Former Top US Sanctions Official Hired By Chinese Surveillance Firm With Ties To Military

(FRED DUFOUR/AFP via Getty Images)

Dylan Housman Deputy News Editor
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A former senior official at the Treasury Department’s sanctions program has been hired by a Chinese firm with alleged ties to the Chinese military.

The official, Peter Kucik, was formerly a senior sanctions policy advisor at the Treasury’s Office of Foreign Assets Control. He was hired by lobbying firm Mercury Public Affairs last month, which added him to its Hikvision account last week, according to Axios.

Hikvision is a Chinese surveillance company currently on the Pentagon’s blacklist of companies with ties to the Chinese military. The company denies that it has any dealings with the People’s Liberation Army, but a recent report from The Wall Street Journal revealed further ties between the company and the Chinese military.

The company is the world’s largest producer of surveillance equipment. According to an industry research report obtained by The WSJ, Hikvision sold drones and other accessory gear to the Chinese air force in 2019, and in 2014, it was considered a top-tier supplier to the Chinese military.

Hikvision has also allegedly been involved in surveillance of Uighur Muslims in Xinjiang, both in mosques and detention camps. (RELATED: Democrats And Republicans Agree: China Has ‘No Respect’ For Its People’s Rights)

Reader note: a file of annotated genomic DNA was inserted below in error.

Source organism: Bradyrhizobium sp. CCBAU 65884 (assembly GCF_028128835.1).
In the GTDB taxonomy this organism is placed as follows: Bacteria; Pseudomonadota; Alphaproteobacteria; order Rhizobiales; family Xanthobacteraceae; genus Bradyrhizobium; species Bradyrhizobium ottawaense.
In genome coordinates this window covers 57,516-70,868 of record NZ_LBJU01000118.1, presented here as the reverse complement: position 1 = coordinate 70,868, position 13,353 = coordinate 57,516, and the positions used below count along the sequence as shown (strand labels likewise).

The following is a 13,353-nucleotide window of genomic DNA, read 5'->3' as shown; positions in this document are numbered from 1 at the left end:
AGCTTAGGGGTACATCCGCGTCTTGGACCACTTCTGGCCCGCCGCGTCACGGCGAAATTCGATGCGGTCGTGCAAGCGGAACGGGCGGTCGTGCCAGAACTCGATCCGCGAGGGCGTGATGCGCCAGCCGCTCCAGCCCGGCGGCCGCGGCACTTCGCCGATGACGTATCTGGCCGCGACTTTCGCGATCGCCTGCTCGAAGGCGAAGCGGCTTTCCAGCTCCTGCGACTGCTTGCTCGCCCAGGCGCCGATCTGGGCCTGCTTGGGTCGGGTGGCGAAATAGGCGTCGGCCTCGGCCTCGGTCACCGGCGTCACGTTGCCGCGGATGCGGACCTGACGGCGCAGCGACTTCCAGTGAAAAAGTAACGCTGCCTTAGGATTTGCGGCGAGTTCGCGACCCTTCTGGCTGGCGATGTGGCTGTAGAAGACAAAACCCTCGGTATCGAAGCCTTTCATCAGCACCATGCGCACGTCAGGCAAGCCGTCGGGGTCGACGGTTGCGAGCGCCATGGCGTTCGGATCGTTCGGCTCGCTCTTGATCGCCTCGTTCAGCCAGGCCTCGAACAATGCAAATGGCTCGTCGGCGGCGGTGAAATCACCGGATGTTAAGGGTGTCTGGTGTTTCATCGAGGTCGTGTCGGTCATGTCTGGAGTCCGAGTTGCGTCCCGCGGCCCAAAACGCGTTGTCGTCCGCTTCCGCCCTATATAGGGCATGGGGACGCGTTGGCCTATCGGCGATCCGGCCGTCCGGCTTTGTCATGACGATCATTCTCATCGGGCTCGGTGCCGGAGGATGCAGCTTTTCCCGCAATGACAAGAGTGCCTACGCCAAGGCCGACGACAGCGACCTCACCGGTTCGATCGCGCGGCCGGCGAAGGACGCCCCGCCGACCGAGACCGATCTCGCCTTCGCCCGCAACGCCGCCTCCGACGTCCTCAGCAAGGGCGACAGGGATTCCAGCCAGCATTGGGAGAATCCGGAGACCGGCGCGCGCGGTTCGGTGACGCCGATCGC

The Defense Department added Hikvision last year to its list of companies “owned or controlled” by the Chinese military. Last month, President Joe Biden added the company to a list of Chinese companies banned from U.S. investment, and the Commerce Department restricted its ability to conduct business with U.S. companies in 2019, according to Axios. (RELATED: China Tries To Throw Shade At America On 4th Of July By Sharing Cartoon Of A Gun Death)

Two former Democratic lawmakers, Connecticut Rep. Toby Moffett and California Sen. Barbara Boxer, have also been added to Mercury’s Hikvision account in recent months, although Boxer quickly left the post after public backlash, according to Axios.